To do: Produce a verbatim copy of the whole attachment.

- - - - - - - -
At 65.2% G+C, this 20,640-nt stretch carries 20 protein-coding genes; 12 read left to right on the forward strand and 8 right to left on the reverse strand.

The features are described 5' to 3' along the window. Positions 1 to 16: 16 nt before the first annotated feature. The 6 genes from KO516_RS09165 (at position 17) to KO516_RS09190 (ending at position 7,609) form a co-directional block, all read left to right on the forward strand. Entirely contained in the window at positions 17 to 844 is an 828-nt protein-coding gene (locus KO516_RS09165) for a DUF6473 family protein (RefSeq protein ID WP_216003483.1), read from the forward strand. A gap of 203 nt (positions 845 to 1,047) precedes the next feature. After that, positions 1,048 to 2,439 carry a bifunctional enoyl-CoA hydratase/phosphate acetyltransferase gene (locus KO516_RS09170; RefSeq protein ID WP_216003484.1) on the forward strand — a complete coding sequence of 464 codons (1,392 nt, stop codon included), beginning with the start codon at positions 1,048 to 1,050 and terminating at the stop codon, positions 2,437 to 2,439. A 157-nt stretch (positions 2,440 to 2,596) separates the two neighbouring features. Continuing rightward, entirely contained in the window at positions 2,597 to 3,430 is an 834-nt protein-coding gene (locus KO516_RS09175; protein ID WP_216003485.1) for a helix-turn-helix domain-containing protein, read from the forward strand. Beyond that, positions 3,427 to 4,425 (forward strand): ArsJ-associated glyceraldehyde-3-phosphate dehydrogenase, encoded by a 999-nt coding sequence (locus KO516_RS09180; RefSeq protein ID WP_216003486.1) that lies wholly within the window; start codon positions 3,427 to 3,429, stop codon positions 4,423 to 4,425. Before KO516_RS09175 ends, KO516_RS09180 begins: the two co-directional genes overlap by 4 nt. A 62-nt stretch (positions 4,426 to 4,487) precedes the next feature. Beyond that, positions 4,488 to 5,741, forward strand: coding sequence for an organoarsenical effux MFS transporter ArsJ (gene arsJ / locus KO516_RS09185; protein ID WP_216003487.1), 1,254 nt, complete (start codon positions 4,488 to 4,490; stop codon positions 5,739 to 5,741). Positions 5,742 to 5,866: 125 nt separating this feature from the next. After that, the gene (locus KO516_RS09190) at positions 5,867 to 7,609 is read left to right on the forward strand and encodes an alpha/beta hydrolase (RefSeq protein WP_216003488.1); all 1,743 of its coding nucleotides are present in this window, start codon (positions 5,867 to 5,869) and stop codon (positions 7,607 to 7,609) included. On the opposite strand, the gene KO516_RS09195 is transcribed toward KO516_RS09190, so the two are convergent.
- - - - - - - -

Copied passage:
At 65.2% G+C, this 20,640-nt stretch carries 20 protein-coding genes; 12 read left to right on the forward strand and 8 right to left on the reverse strand.

The features are described 5' to 3' along the window. Positions 1 to 16: 16 nt before the first annotated feature. The 6 genes from KO516_RS09165 (at position 17) to KO516_RS09190 (ending at position 7,609) form a co-directional block, all read left to right on the forward strand. Entirely contained in the window at positions 17 to 844 is an 828-nt protein-coding gene (locus KO516_RS09165) for a DUF6473 family protein (RefSeq protein ID WP_216003483.1), read from the forward strand. A gap of 203 nt (positions 845 to 1,047) precedes the next feature. After that, positions 1,048 to 2,439 carry a bifunctional enoyl-CoA hydratase/phosphate acetyltransferase gene (locus KO516_RS09170; RefSeq protein ID WP_216003484.1) on the forward strand — a complete coding sequence of 464 codons (1,392 nt, stop codon included), beginning with the start codon at positions 1,048 to 1,050 and terminating at the stop codon, positions 2,437 to 2,439. A 157-nt stretch (positions 2,440 to 2,596) separates the two neighbouring features. Continuing rightward, entirely contained in the window at positions 2,597 to 3,430 is an 834-nt protein-coding gene (locus KO516_RS09175; protein ID WP_216003485.1) for a helix-turn-helix domain-containing protein, read from the forward strand. Beyond that, positions 3,427 to 4,425 (forward strand): ArsJ-associated glyceraldehyde-3-phosphate dehydrogenase, encoded by a 999-nt coding sequence (locus KO516_RS09180; RefSeq protein ID WP_216003486.1) that lies wholly within the window; start codon positions 3,427 to 3,429, stop codon positions 4,423 to 4,425. Before KO516_RS09175 ends, KO516_RS09180 begins: the two co-directional genes overlap by 4 nt. A 62-nt stretch (positions 4,426 to 4,487) precedes the next feature. Beyond that, positions 4,488 to 5,741, forward strand: coding sequence for an organoarsenical effux MFS transporter ArsJ (gene arsJ / locus KO516_RS09185; protein ID WP_216003487.1), 1,254 nt, complete (start codon positions 4,488 to 4,490; stop codon positions 5,739 to 5,741). Positions 5,742 to 5,866: 125 nt separating this feature from the next. After that, the gene (locus KO516_RS09190) at positions 5,867 to 7,609 is read left to right on the forward strand and encodes an alpha/beta hydrolase (RefSeq protein WP_216003488.1); all 1,743 of its coding nucleotides are present in this window, start codon (positions 5,867 to 5,869) and stop codon (positions 7,607 to 7,609) included. On the opposite strand, the gene KO516_RS09195 is transcribed toward KO516_RS09190, so the two are convergent.